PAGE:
• Each Section Header Table holds an array of Section Header
  • Each Section Header points to a Section
  • Each Section holds an array of Symbol
  • Each Symbol has:
    • Name: an offset into the STRTAB
    • Size: the amount of bytes of code
    • Address: the offset, relative to the start of the ELF, where the first byte of program is.

This is probably better explained via a diagram:

After extraction, this is what some symbols look like:

DynSym { name: "clock_gettime", address: 3088, size: 5 },
DynSym { name: "__vdso_gettimeofday", address: 3024, size: 5 },

where address is just the offset from the start of the ELF, not including the vDSO address in memory.

Calling functions by address

Having the address of a function and its signature, is all that's really needed to execute a function.

As an example, calling a

extern "C" my_gettimeofday(tp: *mut libc::timeval, tz: *mut c_void) {
    // ...

// Virtual Address of the function
let fptr = my_gettimeofday as *const ();

// Assign a type to the function, so the compiler will let us call it
let code: extern "C" fn(tp: *mut libc::timeval, tz: *mut c_void) =
    unsafe { std::mem::transmute(fptr) };

// Call the function
(code)(&mut tv, std::ptr::null_mut());

// Observe the result
    "called mygettimeofday manually {} {}",
    tv.tv_sec, tv.tv_usec

This worked as expected! We can now attempt to directly call the addresses obtained from the vDSO, if it works, it will validate the mechanism used to extract it.

We can replace fptr in the previous example:

let fptr = ((vdso_range.start as u64) + dynsym.address) as *const ();

Which also worked!

Overwrite the vDSO

We now know:

  • How to extract dynamic symbols from the vDSO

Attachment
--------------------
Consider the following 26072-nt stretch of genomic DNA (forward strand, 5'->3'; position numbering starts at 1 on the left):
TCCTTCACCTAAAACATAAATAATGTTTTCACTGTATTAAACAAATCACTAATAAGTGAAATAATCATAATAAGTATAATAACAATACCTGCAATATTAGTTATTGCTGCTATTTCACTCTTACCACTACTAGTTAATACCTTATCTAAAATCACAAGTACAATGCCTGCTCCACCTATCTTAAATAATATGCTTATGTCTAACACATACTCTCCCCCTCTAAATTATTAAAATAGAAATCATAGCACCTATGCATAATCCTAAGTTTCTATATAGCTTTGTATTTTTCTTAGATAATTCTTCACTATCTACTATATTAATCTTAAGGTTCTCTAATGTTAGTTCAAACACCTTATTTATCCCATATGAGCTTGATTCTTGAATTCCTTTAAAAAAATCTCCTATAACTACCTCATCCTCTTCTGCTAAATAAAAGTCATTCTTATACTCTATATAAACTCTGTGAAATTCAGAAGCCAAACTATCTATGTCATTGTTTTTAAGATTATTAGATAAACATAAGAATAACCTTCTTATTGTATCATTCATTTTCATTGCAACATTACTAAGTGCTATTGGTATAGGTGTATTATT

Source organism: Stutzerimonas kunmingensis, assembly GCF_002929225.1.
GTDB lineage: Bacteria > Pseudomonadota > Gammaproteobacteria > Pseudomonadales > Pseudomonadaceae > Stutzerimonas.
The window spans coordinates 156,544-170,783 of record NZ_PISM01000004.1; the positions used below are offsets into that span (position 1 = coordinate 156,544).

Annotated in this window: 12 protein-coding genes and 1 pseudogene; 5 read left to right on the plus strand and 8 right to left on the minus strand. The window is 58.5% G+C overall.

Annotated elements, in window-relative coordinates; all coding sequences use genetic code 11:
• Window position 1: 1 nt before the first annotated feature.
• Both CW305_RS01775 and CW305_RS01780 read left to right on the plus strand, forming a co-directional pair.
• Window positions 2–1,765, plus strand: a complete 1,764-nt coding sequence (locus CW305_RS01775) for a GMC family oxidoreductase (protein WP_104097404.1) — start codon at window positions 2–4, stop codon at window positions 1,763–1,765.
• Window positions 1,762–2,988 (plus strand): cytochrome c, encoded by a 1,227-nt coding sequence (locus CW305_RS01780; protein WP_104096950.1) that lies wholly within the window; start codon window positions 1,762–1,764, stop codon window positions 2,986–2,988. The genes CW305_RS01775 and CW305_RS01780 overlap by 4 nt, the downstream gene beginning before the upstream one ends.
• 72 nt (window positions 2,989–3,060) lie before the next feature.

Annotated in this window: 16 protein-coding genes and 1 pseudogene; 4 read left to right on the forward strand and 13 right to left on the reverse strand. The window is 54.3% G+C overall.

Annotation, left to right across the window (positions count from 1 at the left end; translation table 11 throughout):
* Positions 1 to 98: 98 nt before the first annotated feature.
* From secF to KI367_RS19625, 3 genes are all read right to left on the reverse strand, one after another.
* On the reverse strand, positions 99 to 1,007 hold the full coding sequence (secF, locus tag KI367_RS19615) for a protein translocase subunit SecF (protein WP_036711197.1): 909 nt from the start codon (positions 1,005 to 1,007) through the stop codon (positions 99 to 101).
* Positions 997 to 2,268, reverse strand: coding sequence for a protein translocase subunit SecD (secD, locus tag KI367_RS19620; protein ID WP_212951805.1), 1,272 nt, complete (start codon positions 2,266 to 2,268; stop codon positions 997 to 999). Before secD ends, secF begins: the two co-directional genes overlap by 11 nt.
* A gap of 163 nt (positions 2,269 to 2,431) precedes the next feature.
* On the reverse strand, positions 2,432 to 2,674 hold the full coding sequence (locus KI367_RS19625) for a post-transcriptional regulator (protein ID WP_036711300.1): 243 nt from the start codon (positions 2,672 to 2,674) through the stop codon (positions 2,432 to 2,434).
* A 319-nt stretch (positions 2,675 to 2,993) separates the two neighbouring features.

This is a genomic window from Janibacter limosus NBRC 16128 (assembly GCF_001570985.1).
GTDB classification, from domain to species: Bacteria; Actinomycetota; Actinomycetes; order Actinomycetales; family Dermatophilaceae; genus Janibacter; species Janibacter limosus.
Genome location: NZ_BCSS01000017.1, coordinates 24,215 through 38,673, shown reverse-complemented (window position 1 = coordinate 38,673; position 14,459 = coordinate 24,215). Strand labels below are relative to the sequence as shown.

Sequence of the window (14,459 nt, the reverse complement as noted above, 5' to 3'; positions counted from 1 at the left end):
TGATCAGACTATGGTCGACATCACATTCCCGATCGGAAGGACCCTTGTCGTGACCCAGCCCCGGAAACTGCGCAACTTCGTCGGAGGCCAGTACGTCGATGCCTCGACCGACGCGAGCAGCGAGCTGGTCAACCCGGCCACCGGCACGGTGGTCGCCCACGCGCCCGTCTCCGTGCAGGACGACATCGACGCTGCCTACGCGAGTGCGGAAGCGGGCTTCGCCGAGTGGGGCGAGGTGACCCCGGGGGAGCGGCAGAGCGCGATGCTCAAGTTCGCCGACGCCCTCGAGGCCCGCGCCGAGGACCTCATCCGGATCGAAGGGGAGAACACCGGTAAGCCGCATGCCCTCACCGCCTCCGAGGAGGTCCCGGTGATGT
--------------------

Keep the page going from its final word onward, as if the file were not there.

• The name and address of the interesting symbols
  • How to call functions by address (if we know the signature)

With this knowledge, we should be able to overwrite some vDSO symbols with our own code, something like:

let addr = (vdso_range.start as u64) + dynsym.address;
unsafe {
    std::ptr::write_bytes((addr + 0) as *mut u8, 0xC3, 1); // RET

This code, sadly, immediately exits the program, with return code 139 (Segmentation Fault).

Writing to this memory address wasn't allowed by the operating system.

From the memory map, we knew the process has no write permissions to the vDSO pages:

$ grep vdso /proc/self/maps
7ffd9f1d1000-7ffd9f1d3000 r-xp 00000000 00:00 0                          [vdso]

but the process should be the owner of these pages, and able to change the permissions.

unsafe {
        r.start as *mut libc::c_void,
        r.end - r.start,
        libc::PROT_EXEC | libc::PROT_WRITE | libc::PROT_READ,

Verifying that the write bit is set2

$ grep vdso /proc/self/maps
7ffd9f1d1000-7ffd9f1d3000 rwxp 00000000 00:00 0                          [vdso]

With the pages being writable, we can attempt to write on the vDSO again:

let addr = (vdso_range.start as u64) + dynsym.address;
unsafe {
    std::ptr::write_bytes((addr + 0) as *mut u8, 0xC3, 1); // RET
    std::ptr::write_bytes((addr + 1) as *mut u8, 0x90, 15); // NOP

Which succeeds! We can dump the state of the vDSO before and after to verify the changes:


 c10:   e9 9b fb ff ff          jmp    7b0 <LINUX_2.6@@LINUX_2.6+0x7b0>
 c15:   66 66 2e 0f 1f 84 00    data16 cs nop WORD PTR [rax+rax*1+0x0]
 c1c:   00 00 00 00 


 c10:   c3                      ret
 c11:   90                      nop
 c12:   90                      nop
 c13:   90                      nop
 c14:   90                      nop

Now the only thing left is actually placing our function in this area.


These symbols must be multiples of the ${ELF-sector alignment} in size.

In this case that is 16 bytes, and some of the symbols are just 16 bytes, drastically limiting the functions that can be placed in this space.